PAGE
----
- Make your own panko style breadcrumbs by putting fresh breadcrumbs onto a baking sheet into a low oven ( about 130 degrees celsius in a fan oven ) and baking for about 10 minutes or until they'll completely dry, cool, then decanting into a kilner jar where they'll live for several months
- Make breadcrumbs and turn them into vegetarian sausages. This recipe is also a great way of using up bits of leftover cheese >>> cheese and herb vegetarian sausages recipe
- Stale bread makes amazing French toast
- I use breadcrumbs from the freezer in this savoury cheese pudding recipe - it's a great economical dish from my childhood for using up bits of cheese and breadcrumbs
- I will sometimes use milk that's about to go out of date to make greek yoghurt. I use Nigel slater's recipe >>> Nigel slater yoghurt recipe then strain it through muslin in the fridge to get greek yoghurt and whey - which is a great buttermilk substitute. Note that it you decide to invest in a Ninja 9 in 1 it has a yoghurt making function!
- You can also make your own cultured buttermilk. It's probably only worth doing this if you're using a lot of buttermilk, as it needs making weekly. I used to use an awful lot in my lemon drizzle cake and buttermilk pancakes. You'll need to buy a cultured buttermilk starter to begin with but then you just use a bit of your own starter to start the next batch - much like sourdough. You can buy the starter here >>> Organic cultured buttermilk starter
I usually managed to eat all of the leftover berries from the buffet. But when I couldn't manage this I'd freeze them and use it as follows:
- Make smoothies
- Use in baking - scones, cake and muffins
- Turn into compote - blueberry compote is delicious with natural greek yoghurt
- Make into jam
- Make into ice cream
I always had bananas in the fruit bowl. Any that got too brown to eat were either frozen or made straight into banana bread >>> Cinnamon swirl banana bread recipe
Garden plums were always frozen individually on a tray then popped into a sealed container or bag, then used straight from the freezer to make roast plums >>> Spiced Roast Plum Recipe
Apples past their best work really well turned into a compote for the breakfast table or chopped into muffins with some cinnamon >>> How to make a small batch of muffins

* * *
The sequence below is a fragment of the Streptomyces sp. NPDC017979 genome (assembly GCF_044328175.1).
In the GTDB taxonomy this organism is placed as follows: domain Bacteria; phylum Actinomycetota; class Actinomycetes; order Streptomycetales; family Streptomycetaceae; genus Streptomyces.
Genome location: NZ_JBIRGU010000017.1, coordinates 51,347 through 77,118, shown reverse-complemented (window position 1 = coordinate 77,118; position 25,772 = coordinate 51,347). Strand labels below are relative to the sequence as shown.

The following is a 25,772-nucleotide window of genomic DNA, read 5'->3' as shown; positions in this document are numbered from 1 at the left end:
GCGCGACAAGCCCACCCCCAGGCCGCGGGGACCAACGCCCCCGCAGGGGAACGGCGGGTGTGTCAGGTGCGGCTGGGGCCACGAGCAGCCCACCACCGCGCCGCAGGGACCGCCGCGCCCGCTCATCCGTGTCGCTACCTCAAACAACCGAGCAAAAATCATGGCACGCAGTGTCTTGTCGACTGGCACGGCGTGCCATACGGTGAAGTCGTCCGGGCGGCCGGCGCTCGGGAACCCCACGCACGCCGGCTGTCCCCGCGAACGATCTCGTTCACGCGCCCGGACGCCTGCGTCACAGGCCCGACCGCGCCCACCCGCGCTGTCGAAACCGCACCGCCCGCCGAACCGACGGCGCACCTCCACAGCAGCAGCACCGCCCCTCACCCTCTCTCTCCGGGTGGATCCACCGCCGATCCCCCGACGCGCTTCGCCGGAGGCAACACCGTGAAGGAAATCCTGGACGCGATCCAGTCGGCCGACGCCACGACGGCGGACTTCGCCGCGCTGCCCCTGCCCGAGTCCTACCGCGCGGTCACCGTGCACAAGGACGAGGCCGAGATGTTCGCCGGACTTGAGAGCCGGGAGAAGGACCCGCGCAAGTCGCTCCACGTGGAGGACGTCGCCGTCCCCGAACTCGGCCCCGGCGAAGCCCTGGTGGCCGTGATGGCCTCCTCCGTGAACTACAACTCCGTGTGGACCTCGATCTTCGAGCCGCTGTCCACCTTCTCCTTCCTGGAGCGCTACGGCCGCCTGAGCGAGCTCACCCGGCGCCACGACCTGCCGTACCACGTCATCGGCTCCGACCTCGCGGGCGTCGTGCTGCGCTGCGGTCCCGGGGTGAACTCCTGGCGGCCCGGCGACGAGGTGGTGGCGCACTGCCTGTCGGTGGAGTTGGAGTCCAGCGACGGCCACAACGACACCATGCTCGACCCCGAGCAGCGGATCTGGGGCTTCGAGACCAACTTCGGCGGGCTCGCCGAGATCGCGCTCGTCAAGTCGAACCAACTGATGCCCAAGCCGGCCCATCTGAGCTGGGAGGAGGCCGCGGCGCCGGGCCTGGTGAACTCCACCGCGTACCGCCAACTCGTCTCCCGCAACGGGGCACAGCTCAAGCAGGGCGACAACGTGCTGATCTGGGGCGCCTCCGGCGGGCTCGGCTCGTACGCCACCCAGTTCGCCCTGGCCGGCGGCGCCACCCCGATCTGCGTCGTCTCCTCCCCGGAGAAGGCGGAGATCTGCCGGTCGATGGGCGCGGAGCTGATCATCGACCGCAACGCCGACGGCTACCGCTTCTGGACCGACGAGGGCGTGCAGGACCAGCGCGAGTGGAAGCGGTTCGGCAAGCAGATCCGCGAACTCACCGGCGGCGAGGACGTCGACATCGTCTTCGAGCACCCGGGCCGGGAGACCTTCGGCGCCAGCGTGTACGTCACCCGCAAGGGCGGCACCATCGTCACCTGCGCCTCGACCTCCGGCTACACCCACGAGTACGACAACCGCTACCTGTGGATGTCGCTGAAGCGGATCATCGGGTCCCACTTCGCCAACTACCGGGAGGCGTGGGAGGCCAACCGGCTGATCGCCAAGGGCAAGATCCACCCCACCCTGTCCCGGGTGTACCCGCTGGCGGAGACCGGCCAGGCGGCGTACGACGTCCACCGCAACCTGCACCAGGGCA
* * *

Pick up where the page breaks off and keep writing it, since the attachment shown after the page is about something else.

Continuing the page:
There are of course thousands of recipe out there on the internet for using up leftover ingredients, but these are the ones I used most.
Recycle leftover food
Once you've reduced and reused as much as you can, the final step in the waste hierarchy is recycling.
If you're lucky you'll have space for a compost heap in your garden >>> RHS Composting advice
If you don't have space for a compost heap, then maybe consider a wormery. This one is from WIggly Wigglers >>> Worm Composter Another option is a Bokashi Compost Waste Bin >>> Bokashi Compost waste Bin
Thank you to the following B&B owners who contributed to this blog post
I've included their suggestions throughout this blog post but here's the complete list!
- Pre-ordering breakfast has reduced waste hugely with hardly any leftovers
- Purchase ( or make ) bread and freeze in slices. Ask guests what they want and only defrost what's needed
- Buy frozen bake to order pastries - from Bookers, Brakes or supermarket
- Use leftover fruit in jams or cake
- Yoghurt pots can be frozen or made into ice cream
- Put bacon and smoked salmon into the freezer
- Review your menu and drop things that are not being ordered often or eaten from the buffet
- Use marmalade and jams in cake making
- Turn fruits into compotes
- Use leftover butter in cake and bread making
- Part bake scones
- Flash freeze blueberries and use in chia pudding
- Roast tomatoes and make into soup
- Use breadcrumbs to make homemade sausage rolls
- Excess eggs into baking cakes etc
- Buy frozen fruit and use in granola pots and fruit compote
Lynne Fisher St. Johns Guest House Weymouth
Vanja Sutich-Ursell Franklin Mount Boutique Guesthouse Harrogate
Sarah Radford Ocean Drive Barmouth
Emily Victoria Russell Kiltearn House Dingwall
Ursula Wacher 7 Longport Bed and Breakfast Canterbury
Debbie Deakins Montague House Sheringham Norfolk
Fiona Dodds The Rumblie Guest House Laggan
Lucy Cullen Hir Kemmyns Bed and Breakfast, St Mawes
Carolyn Patridge Easter Garth Guest House Rosneath
Catriona Haskell-Ward Millburn Bed and Breakfast, Skye
Melanie Nunn Longmead House Bed and Breakfast Lynton
Fiona Elise Potts Gwaenynog Bed and Breakfast and Campsite Welshpool
Clare Wright The School House, Chapel Lawn Shropshire
Katharine Wolstenholme College Farm Norfolk
Sharon Alldis Holly Tree House Wingfield Suffolk